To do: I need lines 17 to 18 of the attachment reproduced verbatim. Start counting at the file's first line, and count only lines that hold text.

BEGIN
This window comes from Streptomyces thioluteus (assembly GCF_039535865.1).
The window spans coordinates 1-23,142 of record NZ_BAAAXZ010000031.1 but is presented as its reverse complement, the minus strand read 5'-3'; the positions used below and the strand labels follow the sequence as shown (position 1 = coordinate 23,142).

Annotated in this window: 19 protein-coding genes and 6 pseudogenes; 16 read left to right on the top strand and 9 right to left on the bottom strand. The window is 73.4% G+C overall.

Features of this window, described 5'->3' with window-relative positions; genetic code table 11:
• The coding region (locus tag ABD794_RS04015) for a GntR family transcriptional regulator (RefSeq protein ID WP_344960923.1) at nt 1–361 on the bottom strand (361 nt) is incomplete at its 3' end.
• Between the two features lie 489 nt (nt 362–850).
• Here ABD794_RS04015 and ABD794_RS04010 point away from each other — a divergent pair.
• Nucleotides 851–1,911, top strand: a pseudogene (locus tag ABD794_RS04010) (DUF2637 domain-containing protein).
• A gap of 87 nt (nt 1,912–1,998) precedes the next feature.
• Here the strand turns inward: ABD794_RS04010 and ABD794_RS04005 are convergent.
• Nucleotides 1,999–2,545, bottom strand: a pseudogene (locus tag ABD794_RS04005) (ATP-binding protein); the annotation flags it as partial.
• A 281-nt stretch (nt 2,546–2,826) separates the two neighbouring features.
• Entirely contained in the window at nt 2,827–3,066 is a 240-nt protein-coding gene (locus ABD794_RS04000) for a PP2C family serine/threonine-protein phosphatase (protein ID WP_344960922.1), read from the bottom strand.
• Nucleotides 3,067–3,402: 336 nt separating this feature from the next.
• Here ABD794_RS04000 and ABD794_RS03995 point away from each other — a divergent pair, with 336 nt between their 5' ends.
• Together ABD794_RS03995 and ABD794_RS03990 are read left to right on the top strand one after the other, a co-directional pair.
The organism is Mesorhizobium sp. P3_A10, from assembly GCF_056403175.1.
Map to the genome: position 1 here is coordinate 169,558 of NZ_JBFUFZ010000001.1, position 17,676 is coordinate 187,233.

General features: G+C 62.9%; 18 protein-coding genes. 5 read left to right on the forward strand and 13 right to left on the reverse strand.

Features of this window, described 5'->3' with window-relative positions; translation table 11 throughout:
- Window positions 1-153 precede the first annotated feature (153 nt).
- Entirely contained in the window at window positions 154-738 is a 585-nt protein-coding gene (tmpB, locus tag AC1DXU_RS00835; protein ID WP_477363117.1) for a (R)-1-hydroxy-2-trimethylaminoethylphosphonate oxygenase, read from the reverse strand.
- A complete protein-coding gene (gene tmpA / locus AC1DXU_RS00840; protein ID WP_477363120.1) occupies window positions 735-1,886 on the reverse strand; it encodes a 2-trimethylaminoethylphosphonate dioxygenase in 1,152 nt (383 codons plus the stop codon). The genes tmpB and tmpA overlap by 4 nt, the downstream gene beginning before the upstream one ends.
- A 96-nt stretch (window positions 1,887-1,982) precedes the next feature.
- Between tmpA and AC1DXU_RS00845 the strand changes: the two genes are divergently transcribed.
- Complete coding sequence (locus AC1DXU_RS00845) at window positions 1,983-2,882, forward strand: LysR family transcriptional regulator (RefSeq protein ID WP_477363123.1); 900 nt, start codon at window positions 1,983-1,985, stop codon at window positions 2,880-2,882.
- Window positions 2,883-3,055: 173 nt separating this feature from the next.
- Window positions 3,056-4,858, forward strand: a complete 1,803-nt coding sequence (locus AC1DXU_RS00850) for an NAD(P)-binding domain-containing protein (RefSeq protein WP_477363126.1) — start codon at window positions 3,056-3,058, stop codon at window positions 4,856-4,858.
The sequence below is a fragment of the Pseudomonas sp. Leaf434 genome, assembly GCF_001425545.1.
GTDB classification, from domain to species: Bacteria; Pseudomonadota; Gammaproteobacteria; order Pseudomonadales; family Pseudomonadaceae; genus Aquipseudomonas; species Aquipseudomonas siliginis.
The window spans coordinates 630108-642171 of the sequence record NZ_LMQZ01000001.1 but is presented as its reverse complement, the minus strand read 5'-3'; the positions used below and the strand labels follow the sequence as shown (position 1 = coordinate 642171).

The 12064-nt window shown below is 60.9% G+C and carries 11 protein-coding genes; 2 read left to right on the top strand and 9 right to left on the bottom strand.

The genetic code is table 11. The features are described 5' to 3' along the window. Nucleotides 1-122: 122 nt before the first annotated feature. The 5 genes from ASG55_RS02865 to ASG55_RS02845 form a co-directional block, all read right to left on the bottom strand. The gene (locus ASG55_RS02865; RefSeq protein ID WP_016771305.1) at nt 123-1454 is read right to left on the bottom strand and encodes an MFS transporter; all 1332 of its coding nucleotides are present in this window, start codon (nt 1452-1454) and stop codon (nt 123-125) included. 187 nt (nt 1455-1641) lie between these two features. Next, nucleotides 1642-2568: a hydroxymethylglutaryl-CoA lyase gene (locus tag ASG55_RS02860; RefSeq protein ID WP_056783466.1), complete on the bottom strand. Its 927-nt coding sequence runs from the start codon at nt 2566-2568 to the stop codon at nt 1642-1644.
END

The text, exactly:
The organism is Mesorhizobium sp. P3_A10, from assembly GCF_056403175.1.
Map to the genome: position 1 here is coordinate 169,558 of NZ_JBFUFZ010000001.1, position 17,676 is coordinate 187,233.